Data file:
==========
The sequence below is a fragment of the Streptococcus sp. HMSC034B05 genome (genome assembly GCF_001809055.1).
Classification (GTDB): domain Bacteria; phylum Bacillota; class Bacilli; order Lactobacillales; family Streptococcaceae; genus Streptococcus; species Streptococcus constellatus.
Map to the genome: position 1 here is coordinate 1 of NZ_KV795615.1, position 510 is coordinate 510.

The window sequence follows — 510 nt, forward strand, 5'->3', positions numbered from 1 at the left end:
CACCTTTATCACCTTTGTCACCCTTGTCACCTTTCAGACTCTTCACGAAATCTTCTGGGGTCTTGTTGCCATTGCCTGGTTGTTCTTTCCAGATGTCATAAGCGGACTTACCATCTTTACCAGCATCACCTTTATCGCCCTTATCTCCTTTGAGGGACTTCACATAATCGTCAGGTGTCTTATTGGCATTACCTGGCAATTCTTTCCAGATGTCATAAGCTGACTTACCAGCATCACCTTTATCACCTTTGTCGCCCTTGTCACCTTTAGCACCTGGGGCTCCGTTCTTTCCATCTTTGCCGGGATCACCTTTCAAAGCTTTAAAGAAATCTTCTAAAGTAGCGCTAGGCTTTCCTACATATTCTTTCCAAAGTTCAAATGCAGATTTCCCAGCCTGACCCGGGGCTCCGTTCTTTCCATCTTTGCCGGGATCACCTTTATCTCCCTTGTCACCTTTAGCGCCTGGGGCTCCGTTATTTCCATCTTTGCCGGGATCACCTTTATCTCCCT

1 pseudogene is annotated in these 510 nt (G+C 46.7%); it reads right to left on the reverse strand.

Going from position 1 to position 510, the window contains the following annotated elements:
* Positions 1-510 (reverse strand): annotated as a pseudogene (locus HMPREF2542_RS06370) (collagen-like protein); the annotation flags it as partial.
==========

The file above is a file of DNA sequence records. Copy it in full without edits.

The sequence below is a fragment of the Streptococcus sp. HMSC034B05 genome (genome assembly GCF_001809055.1).
Classification (GTDB): domain Bacteria; phylum Bacillota; class Bacilli; order Lactobacillales; family Streptococcaceae; genus Streptococcus; species Streptococcus constellatus.
Map to the genome: position 1 here is coordinate 1 of NZ_KV795615.1, position 510 is coordinate 510.

The window sequence follows — 510 nt, forward strand, 5'->3', positions numbered from 1 at the left end:
CACCTTTATCACCTTTGTCACCCTTGTCACCTTTCAGACTCTTCACGAAATCTTCTGGGGTCTTGTTGCCATTGCCTGGTTGTTCTTTCCAGATGTCATAAGCGGACTTACCATCTTTACCAGCATCACCTTTATCGCCCTTATCTCCTTTGAGGGACTTCACATAATCGTCAGGTGTCTTATTGGCATTACCTGGCAATTCTTTCCAGATGTCATAAGCTGACTTACCAGCATCACCTTTATCACCTTTGTCGCCCTTGTCACCTTTAGCACCTGGGGCTCCGTTCTTTCCATCTTTGCCGGGATCACCTTTCAAAGCTTTAAAGAAATCTTCTAAAGTAGCGCTAGGCTTTCCTACATATTCTTTCCAAAGTTCAAATGCAGATTTCCCAGCCTGACCCGGGGCTCCGTTCTTTCCATCTTTGCCGGGATCACCTTTATCTCCCTTGTCACCTTTAGCGCCTGGGGCTCCGTTATTTCCATCTTTGCCGGGATCACCTTTATCTCCCT

1 pseudogene is annotated in these 510 nt (G+C 46.7%); it reads right to left on the reverse strand.

Going from position 1 to position 510, the window contains the following annotated elements:
* Positions 1-510 (reverse strand): annotated as a pseudogene (locus HMPREF2542_RS06370) (collagen-like protein); the annotation flags it as partial.